Hunted, marooned, re-introduced, contracepted: a history of Koala management in Victoria
“…At a meeting of the Australian and New Zealand Environment and Conservation Council (a forum of State, Commonwealth and New Zealand Environment Ministers) held in May 1996, culling was rejected as a management tool. Consequently, it was not considered during preparation of the National Koala Conservation Strategy published in 1998 (ANZECC 1998).
Counter balancing concerns for individual animal welfare is the increasing concern amongst land managers and conservationists about the ecological damage resulting from Koala over-browsing (Koala Management Task Force 1996; ANZECC 1998; Masters et al. 2004; Menkhorst 2004).The search for an alternative to translocation began in earnest in 1995 when the Department of Natural Resources and Environment commissioned a review of fertility control options (Middleton 1996a). The outcome of the review was a recommendation to conduct separate field trials of the effectiveness of two techniques – slow-release implants of a progestin hormone or oestradiol to females, and vasectomy of males (Middleton 1996b). Implementation began in late 1996, despite opposition from some quarters because it was feared that the program would divert money away from other urgent wildlife research and management programs, and because of doubt about the efficacy of male sterilisation (eg. Anderson 1996). So began a decade of intensive research and adaptive management trials by the Victorian and South Australian wildlife management agencies to develop methods for in-situ population control (Table 2).In Victoria, these trials have been guided by an expert advisory committee, the Koala Technical Advisory Committee, convened jointly by the two Government agencies with primary responsibility for Koala management, the Department of Sustainability and Environment and Parks Victoria. The committee’s role is to advise the two Government agencies on technical matters relating to Koala management. Its primary focus in recent years has been to advise on adaptive-management trials to assess a range of fertility control techniques for their efficacy, ethics and cost-effectiveness.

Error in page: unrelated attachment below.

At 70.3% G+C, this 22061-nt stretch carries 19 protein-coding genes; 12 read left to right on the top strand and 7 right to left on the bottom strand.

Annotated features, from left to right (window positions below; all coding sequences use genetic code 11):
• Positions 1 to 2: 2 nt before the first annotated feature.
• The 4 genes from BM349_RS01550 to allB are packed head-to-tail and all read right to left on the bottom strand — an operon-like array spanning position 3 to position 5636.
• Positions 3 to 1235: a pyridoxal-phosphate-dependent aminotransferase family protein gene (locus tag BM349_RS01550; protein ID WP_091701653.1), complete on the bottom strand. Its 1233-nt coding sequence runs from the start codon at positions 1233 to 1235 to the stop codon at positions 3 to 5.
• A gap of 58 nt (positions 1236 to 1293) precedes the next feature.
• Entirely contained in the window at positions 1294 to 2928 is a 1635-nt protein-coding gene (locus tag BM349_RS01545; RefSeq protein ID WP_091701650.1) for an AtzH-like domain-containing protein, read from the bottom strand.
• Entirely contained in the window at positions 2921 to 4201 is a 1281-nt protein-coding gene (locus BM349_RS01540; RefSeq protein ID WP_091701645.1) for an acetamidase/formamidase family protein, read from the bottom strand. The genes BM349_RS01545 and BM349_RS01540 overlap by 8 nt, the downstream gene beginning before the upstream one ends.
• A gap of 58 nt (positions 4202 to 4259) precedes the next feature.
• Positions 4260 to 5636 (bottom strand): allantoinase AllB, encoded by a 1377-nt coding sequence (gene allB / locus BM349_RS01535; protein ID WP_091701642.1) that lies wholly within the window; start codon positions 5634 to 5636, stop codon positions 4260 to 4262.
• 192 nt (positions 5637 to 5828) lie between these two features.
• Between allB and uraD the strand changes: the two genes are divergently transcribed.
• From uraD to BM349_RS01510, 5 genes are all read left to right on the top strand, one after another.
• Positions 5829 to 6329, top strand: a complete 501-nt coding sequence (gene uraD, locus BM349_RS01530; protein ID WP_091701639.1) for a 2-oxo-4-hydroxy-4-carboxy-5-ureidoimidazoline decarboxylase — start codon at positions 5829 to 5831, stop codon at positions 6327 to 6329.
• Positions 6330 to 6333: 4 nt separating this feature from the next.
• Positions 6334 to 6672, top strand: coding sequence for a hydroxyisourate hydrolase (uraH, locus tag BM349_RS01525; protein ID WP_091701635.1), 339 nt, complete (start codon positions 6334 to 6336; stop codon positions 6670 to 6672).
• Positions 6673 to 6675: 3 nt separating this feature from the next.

“A six-year field trial of subdermal implants containing either the synthetic progestin levonorgestrel, or low doses of oestradiol, applied to female Koalas, began at Tower Hill Game Reserve in 1997. This trial indicated that a contraceptive rate of 100% could be maintained for up to six years using levonorgestrel implants, representing at least 60% of the reproductive life of a female Koala (Middleton et al. 2003; DSE unpublished data). A trial of the impact of vasectomy of male Koalas was also conducted at Red Bill Creek on French Island between November 1996 and October 1998. By vasectomising all males captured on the study site (the proportion of treated males on site varied over time because the population was not a closed one) this program reduced the proportion of females carrying pouch young from 87% at the beginning of treatments to 36% over two breeding seasons (DSE unpublished data).”